Schools

County project aims to alleviate local teacher housing problems

The Santa Clara County Board of Supervisors unanimously approved a proposal from Supervisor Joe Simitian last week aimed at developing teacher housing on county-owned land in Palo Alto.

The project is designed to reach beyond Palo Alto and include school districts in Los Altos and Mountain View, as well as the Foothill-De Anza Community College District.

Construction is expected to take place on a 1.5-acre site at 231 Grant Ave. that could accommodate 60-120 units.

Simitian said the unanimous support of the board was encouraging and added that the county is “well-positioned to seek out potential partners.”

While the county will provide land for the housing project, funds must be raised to cover construction costs. Potential funding sources include school districts, local cities and nonprofit organizations, Simitian said.

Simitian, the son of a teacher, noted that many local teachers don’t live near the school where they teach, as his father did. He said teachers are now in the “missing middle” in the housing market – they cannot afford the home prices in Silicon Valley but do not qualify for low-income housing, either.

“That’s why we need to create affordable housing for teachers,” he said. “I hope this new model can be used again and again.”

School districts welcome support

Local school district officials reacted positively to the county’s offer of land for teacher housing.

Erin Green, the Los Altos School District’s director of student and staff services, said district officials haven’t received details of the project from the county, but they are excited about the opportunity, which will support local teachers by providing affordable housing options.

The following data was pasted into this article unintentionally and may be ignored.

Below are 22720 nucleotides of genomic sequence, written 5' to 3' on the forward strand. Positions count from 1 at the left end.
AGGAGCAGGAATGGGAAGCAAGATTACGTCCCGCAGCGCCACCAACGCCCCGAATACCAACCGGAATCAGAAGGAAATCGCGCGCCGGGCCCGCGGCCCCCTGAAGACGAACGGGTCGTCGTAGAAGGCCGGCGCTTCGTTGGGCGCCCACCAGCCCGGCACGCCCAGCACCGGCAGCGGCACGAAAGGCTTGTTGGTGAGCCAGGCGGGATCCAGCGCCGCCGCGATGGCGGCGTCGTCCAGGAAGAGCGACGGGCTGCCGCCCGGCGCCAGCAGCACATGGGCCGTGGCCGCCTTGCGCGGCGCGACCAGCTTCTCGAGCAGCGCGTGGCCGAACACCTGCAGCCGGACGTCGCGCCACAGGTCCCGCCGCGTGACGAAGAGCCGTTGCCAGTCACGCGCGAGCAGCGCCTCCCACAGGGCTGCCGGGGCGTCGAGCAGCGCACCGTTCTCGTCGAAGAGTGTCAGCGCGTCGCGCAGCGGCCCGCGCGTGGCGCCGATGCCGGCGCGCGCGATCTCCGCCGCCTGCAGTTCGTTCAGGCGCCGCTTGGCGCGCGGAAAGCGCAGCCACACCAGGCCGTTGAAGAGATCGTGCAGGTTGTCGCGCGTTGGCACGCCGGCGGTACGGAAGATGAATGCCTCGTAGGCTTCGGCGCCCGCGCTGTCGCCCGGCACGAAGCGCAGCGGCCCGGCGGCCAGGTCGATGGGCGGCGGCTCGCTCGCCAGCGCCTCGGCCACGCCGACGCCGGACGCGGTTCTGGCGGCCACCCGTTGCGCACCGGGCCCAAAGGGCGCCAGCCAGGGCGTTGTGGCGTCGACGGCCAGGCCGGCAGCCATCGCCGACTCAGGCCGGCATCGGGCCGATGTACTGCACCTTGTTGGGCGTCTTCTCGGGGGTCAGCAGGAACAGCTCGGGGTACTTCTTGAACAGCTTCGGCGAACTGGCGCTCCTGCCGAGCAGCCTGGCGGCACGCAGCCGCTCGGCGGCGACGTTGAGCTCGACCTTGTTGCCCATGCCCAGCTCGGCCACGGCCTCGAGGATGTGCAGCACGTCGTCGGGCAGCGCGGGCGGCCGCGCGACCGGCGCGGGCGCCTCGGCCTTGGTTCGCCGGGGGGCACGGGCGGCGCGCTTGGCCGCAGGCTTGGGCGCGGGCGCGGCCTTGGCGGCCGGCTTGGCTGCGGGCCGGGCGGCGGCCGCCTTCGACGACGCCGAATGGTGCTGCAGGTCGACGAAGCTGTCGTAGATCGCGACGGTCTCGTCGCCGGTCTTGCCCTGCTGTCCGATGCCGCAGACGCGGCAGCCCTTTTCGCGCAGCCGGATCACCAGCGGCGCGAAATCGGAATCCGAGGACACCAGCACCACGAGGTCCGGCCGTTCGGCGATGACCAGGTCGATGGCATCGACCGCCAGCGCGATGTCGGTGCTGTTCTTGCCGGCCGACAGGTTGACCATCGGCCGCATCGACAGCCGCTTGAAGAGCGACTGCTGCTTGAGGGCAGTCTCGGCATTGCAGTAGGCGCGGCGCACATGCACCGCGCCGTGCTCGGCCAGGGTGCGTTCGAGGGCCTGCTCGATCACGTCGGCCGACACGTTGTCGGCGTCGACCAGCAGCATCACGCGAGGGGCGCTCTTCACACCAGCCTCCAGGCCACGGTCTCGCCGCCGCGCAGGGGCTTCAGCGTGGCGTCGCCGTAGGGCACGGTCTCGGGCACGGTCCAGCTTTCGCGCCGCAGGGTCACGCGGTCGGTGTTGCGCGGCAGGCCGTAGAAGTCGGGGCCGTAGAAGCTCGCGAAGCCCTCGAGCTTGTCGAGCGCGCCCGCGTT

“This will help us to attract and retain our teachers,” she said.

Currently, the Los Altos School District partners with Los Altos Community Foundation in running an electronic bulletin board that connects newly hired and existing teachers with local residents with housing units to rent.

Green said the district has had “great success” with the rental assistance program.

The district also works with Landed, a company founded in 2015 that promotes affordable housing, to offer teachers financial aid for home purchases.

The Mountain View Los Altos Union High School District has connected teachers with Landed as well, according to Superintendent Jeff Harding.

“Our school district recruits and retains excellent teachers, and supports them with technology in the classroom, ongoing professional support and training, and top salaries and benefits,” Harding said. “Even with these advantages, our district has experienced measurable attrition of great teachers due to prohibitive local housing costs. As the cost of housing continues to rise, so does our loss of talented teachers.”

While welcoming the county’s new teacher housing project, Harding said the district encourages “further investigation of ways to create affordable local housing to help public schools keep the best and brightest teachers in our local classrooms and community.”

Meanwhile, Foothill-De Anza Community College District Chancellor Judy Miner expressed strong support for the new teacher housing project. She sent a letter to the board of supervisors, stating that the district is “extremely interested in exploring partnership opportunities for creating affordable workforce housing on this site.”

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